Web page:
I recently got the chance to talk to Ron Holmstrom about his role in Nicolas Cage’s new film, ‘The Frozen Ground’. Here, Ron talks about the project and what it was like working with the cast and crew on-set…
What’s the general plotline surrounding the film? I hear it’s based on a true story…
It is based upon the true story of serial killer Robert Hansen who operated for about thirteen years in and around Anchorage, Alaska. He may have killed as many as twenty-one young women. If not for the tenacity of the trooper upon whom Nick Cage’s character is based and the young woman who escaped from Hansen at the airport, he might have gone on much longer. Even though I was living in Hollywood in those days, my Dad was retired cop living in Alaska, so I knew about the case.
Tell us a bit about the character you play in the movie…
I play attorney Mike Rule, the defense attorney hired to act as counsel for Hansen. I did have the opportunity to meet with Alaska attorney Fred Dewey, who actually represented Hansen during the process. His name was changed for the film and Fred was quite a young man when he worked on the Hansen case. I was surprised, but flattered that they didn’t go with a young L.A. actor for the role. In the film, as far as my character is concerned, Hansen is innocent and it isn’t until Cusack’s (Hansen’s,) blow-up near the end of the film that I realize that the man I am representing is a monster. It is quite a powerful scene.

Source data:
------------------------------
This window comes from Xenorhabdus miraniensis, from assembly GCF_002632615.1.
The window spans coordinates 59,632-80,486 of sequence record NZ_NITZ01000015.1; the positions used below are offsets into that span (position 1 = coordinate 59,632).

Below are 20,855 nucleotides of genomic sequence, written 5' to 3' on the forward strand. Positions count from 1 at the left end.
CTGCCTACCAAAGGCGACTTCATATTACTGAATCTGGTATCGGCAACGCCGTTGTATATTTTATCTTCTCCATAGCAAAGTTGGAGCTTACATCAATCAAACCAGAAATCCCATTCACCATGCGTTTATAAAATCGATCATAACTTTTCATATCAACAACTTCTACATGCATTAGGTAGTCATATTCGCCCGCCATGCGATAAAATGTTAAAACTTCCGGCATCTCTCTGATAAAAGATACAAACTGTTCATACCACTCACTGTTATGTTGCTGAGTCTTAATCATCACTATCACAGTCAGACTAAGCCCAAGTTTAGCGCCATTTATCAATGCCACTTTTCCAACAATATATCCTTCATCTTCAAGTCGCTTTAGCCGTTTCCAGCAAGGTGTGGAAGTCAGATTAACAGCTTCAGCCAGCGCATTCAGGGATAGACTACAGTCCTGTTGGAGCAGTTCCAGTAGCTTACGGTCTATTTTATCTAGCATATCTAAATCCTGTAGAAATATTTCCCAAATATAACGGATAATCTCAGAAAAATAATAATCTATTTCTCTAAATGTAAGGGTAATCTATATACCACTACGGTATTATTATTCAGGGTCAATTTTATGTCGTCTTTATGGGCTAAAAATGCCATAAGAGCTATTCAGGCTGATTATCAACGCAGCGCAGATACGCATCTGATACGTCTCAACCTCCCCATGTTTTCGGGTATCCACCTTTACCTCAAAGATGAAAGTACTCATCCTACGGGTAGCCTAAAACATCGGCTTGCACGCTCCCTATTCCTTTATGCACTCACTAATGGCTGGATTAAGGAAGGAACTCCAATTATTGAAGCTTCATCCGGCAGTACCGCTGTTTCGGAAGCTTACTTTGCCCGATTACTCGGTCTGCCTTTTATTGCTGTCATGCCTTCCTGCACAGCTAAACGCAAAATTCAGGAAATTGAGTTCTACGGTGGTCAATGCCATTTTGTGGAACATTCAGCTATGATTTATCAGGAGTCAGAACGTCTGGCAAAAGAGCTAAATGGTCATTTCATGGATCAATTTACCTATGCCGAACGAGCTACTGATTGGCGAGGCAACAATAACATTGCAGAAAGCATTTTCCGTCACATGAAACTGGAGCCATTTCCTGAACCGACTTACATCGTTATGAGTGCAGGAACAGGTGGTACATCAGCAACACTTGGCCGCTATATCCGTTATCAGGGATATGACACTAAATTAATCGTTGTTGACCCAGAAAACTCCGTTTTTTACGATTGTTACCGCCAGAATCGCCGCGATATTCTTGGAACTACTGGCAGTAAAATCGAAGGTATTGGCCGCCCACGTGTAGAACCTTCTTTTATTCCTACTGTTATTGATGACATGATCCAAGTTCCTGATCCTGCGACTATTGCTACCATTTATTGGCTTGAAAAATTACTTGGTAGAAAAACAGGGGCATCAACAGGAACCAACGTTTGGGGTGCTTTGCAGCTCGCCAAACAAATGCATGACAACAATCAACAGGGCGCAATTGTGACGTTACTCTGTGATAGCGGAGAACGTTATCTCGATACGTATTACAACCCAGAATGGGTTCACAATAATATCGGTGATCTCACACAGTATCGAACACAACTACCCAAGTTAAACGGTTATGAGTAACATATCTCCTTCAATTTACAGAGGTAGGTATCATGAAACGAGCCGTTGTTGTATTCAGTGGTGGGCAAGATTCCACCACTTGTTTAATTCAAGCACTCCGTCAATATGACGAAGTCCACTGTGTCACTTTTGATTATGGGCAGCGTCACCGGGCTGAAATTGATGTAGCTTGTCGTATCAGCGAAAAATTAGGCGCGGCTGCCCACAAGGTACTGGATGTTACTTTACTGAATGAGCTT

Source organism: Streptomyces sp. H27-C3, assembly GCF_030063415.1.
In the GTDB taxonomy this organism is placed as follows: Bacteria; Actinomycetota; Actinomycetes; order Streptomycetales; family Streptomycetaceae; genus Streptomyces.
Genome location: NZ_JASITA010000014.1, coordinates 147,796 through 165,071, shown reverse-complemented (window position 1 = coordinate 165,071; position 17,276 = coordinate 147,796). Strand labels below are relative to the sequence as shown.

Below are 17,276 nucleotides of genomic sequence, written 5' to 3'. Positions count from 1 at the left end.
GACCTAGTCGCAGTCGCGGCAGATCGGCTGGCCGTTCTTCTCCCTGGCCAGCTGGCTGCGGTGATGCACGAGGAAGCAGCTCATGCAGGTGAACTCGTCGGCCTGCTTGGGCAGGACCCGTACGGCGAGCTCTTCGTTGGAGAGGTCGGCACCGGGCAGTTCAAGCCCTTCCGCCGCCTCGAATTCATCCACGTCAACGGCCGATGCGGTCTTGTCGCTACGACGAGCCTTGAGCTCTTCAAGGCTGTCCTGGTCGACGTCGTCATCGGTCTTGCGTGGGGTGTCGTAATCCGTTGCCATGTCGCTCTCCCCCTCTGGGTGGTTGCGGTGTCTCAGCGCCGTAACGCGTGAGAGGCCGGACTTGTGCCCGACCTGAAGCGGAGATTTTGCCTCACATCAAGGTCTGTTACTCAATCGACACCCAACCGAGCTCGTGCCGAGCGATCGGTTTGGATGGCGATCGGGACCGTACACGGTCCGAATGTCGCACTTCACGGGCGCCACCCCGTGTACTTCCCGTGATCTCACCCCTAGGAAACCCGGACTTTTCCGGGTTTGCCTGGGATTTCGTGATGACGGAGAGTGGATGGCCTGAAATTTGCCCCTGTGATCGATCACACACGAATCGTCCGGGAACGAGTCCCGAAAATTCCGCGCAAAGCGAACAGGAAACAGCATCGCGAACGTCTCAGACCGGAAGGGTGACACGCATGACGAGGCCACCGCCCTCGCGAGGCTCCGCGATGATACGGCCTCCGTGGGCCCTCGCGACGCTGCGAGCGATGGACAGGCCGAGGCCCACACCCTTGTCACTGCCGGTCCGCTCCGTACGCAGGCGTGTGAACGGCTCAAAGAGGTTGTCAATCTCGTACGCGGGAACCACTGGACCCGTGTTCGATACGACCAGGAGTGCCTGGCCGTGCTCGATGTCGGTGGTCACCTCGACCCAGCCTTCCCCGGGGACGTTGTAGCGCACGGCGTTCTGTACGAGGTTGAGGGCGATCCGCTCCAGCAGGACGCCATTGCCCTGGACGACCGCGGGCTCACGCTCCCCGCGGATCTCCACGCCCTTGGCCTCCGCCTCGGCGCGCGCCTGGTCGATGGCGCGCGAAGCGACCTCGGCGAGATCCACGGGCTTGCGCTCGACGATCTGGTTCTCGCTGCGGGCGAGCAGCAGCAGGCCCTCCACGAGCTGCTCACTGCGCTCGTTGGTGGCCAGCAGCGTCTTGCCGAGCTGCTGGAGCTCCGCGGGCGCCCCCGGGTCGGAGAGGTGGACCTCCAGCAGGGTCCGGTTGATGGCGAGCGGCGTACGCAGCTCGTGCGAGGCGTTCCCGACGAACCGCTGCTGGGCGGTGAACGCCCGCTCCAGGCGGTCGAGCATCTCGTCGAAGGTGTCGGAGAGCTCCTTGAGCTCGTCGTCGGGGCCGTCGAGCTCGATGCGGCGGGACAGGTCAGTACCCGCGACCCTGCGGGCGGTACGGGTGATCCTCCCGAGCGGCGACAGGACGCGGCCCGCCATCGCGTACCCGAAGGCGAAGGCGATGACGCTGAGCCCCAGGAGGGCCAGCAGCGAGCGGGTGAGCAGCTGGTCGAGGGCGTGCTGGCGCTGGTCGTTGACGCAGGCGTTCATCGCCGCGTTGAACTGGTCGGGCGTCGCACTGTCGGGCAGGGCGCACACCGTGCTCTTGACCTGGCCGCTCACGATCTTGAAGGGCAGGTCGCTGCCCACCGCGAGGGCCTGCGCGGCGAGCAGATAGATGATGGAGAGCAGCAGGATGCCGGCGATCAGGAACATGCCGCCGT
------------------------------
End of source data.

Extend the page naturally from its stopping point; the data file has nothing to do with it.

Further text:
How did you get involved in the project in the first place?
I originally read for a smaller part; playing a state trooper, but Scott Walker, the director, liked my audition and invited me to read for Hansen’s lawyer and also another role-playing a friend of Hansen. I was lucky to be selected for this meaty role. Scott later told me that he really liked my voice in the audition, which is kind of funny because my raspiness was the result of some throat surgery I had recently had. Coincidentally, I had played Robert Hansen in an excellent play entitled, ‘Dancing For The Hunter’, by Mary Katzke. It was a winner of the Northwest Playwright’s Festival a few years ago. I think both Scott and John (Cusack) knew that before I was cast as Mike Rule.
How would you say this film is different and unique?
It is a carefully-crafted vehicle, in that great attention was given to detail and the perspective is quite that of not only Cage’s dedicated lawman, but Vanessa’s gutsy/vulnerable portrayal of Cindy. They both break the case and I think people will be moved by the relationship between them. It is also quite shocking to see the generally likeable and affable John Cusack become an absolute creep.
The film stars Vanessa Hudgens, Nicolas Cage, John Cusack, Dean Norris, Radha Mitchell, Katherine LaNasa, Jodi Lyn O’Keefe, 50 Cent and Matt Gerald – with Scott Walker onboard as director – what was it like working with the cast and crew on-set? Any good anecdotes?